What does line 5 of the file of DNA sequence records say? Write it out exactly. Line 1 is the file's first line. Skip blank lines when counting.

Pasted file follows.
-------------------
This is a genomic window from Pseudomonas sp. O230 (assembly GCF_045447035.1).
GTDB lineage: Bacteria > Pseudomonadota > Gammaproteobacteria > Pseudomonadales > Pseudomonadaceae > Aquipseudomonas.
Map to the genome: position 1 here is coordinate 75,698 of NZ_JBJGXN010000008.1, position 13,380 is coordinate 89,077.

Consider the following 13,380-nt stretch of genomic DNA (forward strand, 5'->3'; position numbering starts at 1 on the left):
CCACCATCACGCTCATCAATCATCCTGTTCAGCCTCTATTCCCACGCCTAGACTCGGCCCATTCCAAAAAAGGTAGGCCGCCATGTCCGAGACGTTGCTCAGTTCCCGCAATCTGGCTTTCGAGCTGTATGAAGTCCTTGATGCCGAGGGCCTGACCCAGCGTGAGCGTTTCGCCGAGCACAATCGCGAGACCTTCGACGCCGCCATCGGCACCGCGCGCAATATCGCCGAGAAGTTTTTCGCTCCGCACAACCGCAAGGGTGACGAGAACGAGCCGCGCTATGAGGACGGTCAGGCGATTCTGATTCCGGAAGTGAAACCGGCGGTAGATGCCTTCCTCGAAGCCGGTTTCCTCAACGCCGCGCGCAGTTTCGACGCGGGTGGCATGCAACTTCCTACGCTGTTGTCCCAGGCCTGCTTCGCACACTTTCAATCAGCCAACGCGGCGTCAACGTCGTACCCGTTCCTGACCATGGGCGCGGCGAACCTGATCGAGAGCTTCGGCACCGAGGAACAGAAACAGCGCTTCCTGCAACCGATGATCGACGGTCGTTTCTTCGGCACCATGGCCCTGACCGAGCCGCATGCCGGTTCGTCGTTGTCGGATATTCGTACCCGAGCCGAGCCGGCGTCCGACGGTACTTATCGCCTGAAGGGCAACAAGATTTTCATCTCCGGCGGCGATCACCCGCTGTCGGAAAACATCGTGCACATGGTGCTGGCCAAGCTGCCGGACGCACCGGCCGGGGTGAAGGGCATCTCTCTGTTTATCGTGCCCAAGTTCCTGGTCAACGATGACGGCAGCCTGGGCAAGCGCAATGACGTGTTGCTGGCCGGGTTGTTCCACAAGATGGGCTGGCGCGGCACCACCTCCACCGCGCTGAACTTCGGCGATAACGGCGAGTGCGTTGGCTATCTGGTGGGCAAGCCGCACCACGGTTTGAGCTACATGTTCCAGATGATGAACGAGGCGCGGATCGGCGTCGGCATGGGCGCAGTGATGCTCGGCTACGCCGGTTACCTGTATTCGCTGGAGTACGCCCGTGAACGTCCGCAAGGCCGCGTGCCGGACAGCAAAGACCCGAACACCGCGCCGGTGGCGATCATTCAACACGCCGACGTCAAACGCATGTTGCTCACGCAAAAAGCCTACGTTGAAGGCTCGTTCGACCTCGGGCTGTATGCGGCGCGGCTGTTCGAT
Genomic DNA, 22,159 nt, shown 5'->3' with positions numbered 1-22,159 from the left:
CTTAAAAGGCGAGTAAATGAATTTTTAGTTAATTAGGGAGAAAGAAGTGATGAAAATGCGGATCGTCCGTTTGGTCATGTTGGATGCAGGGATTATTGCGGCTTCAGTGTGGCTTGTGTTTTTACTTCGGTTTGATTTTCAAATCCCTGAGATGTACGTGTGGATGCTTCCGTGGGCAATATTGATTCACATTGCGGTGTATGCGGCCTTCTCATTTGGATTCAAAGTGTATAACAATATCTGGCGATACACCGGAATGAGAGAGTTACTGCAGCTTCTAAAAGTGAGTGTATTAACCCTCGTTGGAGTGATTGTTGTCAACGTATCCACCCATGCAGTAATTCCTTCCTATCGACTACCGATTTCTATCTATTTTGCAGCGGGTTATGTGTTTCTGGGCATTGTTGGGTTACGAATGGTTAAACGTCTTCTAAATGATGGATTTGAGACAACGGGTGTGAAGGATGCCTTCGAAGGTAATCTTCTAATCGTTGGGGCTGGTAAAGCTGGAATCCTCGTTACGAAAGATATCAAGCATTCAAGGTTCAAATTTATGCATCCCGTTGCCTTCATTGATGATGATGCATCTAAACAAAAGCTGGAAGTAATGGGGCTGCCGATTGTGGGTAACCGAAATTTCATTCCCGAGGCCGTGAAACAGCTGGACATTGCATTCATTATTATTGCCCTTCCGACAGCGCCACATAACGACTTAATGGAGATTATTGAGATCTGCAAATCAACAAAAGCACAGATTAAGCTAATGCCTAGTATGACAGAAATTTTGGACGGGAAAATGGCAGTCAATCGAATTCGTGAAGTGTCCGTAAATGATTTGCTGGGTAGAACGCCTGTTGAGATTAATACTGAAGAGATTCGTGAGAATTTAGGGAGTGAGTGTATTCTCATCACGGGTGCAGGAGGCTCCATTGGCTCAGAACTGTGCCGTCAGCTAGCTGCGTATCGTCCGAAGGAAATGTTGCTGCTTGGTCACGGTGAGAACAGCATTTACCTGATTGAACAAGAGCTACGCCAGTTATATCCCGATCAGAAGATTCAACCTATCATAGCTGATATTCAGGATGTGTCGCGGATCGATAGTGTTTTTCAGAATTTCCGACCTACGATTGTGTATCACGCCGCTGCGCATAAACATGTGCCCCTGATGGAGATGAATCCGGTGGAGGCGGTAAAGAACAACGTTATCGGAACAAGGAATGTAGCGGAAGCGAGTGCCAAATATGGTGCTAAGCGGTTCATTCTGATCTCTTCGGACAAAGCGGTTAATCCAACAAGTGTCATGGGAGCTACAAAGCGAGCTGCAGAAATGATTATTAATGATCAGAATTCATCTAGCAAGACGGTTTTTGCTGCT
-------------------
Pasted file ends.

CCACCATCACGCTCATCAATCATCCTGTTCAGCCTCTATTCCCACGCCTAGACTCGGCCCATTCCAAAAAAGGTAGGCCGCCATGTCCGAGACGTTGCTCAGTTCCCGCAATCTGGCTTTCGAGCTGTATGAAGTCCTTGATGCCGAGGGCCTGACCCAGCGTGAGCGTTTCGCCGAGCACAATCGCGAGACCTTCGACGCCGCCATCGGCACCGCGCGCAATATCGCCGAGAAGTTTTTCGCTCCGCACAACCGCAAGGGTGACGAGAACGAGCCGCGCTATGAGGACGGTCAGGCGATTCTGATTCCGGAAGTGAAACCGGCGGTAGATGCCTTCCTCGAAGCCGGTTTCCTCAACGCCGCGCGCAGTTTCGACGCGGGTGGCATGCAACTTCCTACGCTGTTGTCCCAGGCCTGCTTCGCACACTTTCAATCAGCCAACGCGGCGTCAACGTCGTACCCGTTCCTGACCATGGGCGCGGCGAACCTGATCGAGAGCTTCGGCACCGAGGAACAGAAACAGCGCTTCCTGCAACCGATGATCGACGGTCGTTTCTTCGGCACCATGGCCCTGACCGAGCCGCATGCCGGTTCGTCGTTGTCGGATATTCGTACCCGAGCCGAGCCGGCGTCCGACGGTACTTATCGCCTGAAGGGCAACAAGATTTTCATCTCCGGCGGCGATCACCCGCTGTCGGAAAACATCGTGCACATGGTGCTGGCCAAGCTGCCGGACGCACCGGCCGGGGTGAAGGGCATCTCTCTGTTTATCGTGCCCAAGTTCCTGGTCAACGATGACGGCAGCCTGGGCAAGCGCAATGACGTGTTGCTGGCCGGGTTGTTCCACAAGATGGGCTGGCGCGGCACCACCTCCACCGCGCTGAACTTCGGCGATAACGGCGAGTGCGTTGGCTATCTGGTGGGCAAGCCGCACCACGGTTTGAGCTACATGTTCCAGATGATGAACGAGGCGCGGATCGGCGTCGGCATGGGCGCAGTGATGCTCGGCTACGCCGGTTACCTGTATTCGCTGGAGTACGCCCGTGAACGTCCGCAAGGCCGCGTGCCGGACAGCAAAGACCCGAACACCGCGCCGGTGGCGATCATTCAACACGCCGACGTCAAACGCATGTTGCTCACGCAAAAAGCCTACGTTGAAGGCTCGTTCGACCTCGGGCTGTATGCGGCGCGGCTGTTCGAT